Case School: The Evolving History


Case School of Engineering at Case Western Reserve University traces its roots to the Case School of Applied Science, established by the gift of Leonard Case, Jr. in 1880. 

Case School of Applied Science opened its doors in September 1881 at the Case Family Homestead in downtown Cleveland, with five faculty and sixteen students.  At that time, no one could foresee the loss and the challenges the School would face; the immeasurable dedication, creativity, and innovation of administrators, faculty, staff and students; or the high level of success the School would reach in the future.

While the curriculum in the early years focused on Mathematics, Physics, and Chemistry, there was a strong component of Civil Engineering. By offering a rigorous program that kept pace with the demands of industry and scientific advancements, Case School expanded its offerings over time to include Mechanical, Electrical and Mining and Metallurgical Engineering, and the innovative Engineering Administration program.

In 1947, the School changed its name to Case Institute of Technology (CIT) to better reflect an increased engineering focus.  Case Institute of Technology continued to offer programs in Physics, Mathematics, Industrial Chemistry, and Engineering disciplines. CIT added multiple academic spaces, the first dorms, and several new academic disciplines, including System, Computer, Polymer, and Biomedical Engineering.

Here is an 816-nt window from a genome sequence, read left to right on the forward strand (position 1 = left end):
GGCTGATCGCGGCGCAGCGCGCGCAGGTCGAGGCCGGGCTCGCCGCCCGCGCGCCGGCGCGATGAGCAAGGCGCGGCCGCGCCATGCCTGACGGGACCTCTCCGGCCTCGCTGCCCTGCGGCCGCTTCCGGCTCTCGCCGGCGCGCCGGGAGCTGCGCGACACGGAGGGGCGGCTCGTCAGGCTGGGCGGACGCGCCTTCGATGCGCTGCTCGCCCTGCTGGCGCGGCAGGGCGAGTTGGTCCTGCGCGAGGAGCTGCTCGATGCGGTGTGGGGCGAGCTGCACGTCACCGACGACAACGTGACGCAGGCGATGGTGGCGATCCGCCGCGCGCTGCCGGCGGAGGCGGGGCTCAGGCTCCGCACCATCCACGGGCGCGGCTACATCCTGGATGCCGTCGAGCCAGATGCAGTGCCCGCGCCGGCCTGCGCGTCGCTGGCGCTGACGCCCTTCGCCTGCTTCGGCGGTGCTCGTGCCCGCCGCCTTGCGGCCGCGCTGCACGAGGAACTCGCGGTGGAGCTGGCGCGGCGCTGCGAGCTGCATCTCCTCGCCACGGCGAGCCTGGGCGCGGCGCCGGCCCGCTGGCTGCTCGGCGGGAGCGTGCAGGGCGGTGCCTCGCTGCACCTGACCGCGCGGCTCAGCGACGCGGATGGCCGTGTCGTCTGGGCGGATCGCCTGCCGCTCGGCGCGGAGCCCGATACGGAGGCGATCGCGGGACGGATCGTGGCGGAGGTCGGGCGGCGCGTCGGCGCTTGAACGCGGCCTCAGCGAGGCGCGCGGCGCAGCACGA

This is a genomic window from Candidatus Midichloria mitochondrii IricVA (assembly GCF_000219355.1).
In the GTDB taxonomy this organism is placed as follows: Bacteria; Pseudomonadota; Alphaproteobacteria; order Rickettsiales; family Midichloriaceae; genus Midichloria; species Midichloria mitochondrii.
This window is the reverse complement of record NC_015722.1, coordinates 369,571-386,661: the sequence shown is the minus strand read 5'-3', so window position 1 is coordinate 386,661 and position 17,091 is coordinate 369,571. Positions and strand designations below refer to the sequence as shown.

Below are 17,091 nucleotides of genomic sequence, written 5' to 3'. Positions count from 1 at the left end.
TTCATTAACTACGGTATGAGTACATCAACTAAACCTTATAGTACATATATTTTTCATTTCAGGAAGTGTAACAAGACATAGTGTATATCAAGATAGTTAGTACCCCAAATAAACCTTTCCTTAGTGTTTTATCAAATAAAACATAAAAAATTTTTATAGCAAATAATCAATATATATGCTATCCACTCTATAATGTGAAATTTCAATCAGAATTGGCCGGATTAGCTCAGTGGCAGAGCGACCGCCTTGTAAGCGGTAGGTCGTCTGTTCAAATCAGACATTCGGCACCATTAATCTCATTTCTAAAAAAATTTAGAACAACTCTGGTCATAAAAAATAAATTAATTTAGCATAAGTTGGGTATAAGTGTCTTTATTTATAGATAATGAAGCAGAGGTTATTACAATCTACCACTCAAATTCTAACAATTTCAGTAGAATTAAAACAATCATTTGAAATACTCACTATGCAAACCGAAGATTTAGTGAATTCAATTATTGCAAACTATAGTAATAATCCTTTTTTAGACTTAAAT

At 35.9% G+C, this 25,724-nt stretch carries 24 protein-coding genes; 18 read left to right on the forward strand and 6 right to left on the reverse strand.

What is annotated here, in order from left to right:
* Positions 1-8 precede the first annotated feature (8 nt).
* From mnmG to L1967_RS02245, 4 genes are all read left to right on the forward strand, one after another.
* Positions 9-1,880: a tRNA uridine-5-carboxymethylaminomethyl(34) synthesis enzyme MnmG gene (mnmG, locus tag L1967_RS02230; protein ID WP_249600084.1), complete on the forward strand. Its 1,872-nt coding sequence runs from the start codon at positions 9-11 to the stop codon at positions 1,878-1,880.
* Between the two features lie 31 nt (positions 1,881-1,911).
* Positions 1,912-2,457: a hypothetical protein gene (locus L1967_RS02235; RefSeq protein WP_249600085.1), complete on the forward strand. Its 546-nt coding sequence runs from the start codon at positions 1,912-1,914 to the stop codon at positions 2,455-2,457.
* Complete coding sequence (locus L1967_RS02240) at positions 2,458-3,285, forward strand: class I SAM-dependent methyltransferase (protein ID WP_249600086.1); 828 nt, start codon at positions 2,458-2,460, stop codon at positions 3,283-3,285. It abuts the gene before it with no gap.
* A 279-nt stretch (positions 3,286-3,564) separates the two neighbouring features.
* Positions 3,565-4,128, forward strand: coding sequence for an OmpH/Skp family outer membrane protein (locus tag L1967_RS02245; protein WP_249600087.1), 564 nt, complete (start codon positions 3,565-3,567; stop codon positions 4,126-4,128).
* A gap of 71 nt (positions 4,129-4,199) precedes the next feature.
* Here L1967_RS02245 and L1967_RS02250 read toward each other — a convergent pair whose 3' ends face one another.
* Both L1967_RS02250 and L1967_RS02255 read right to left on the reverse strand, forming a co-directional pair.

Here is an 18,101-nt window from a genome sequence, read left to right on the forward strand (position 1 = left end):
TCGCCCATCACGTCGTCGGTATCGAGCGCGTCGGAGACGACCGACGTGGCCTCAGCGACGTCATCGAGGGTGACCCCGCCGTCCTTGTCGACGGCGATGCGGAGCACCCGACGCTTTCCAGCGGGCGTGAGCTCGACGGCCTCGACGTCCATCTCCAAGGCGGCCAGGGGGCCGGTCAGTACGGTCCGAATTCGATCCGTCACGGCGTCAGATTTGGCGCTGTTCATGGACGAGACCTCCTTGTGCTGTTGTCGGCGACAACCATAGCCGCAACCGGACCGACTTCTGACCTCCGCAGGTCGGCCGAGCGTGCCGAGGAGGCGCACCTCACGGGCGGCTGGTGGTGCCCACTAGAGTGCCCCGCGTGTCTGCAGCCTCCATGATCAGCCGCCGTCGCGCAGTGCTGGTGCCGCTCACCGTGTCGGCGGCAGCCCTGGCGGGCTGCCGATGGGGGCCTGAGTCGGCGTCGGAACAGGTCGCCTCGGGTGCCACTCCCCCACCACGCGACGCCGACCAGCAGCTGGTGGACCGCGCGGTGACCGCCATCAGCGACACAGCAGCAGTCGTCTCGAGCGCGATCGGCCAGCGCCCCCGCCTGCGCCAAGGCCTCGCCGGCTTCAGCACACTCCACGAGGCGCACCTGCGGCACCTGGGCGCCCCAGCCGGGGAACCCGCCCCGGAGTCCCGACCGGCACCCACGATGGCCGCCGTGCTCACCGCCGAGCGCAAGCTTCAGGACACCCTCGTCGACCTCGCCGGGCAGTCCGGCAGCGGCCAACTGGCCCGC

The federation of Case Institute of Technology and Western Reserve University in 1967 launched a new era.  The challenging federation process built on each institutions’ strengths to create Case Western Reserve University, a new institution with excellent academic and research programs in engineering, sciences, and humanities.

Case School Timeline
Campus Timeline

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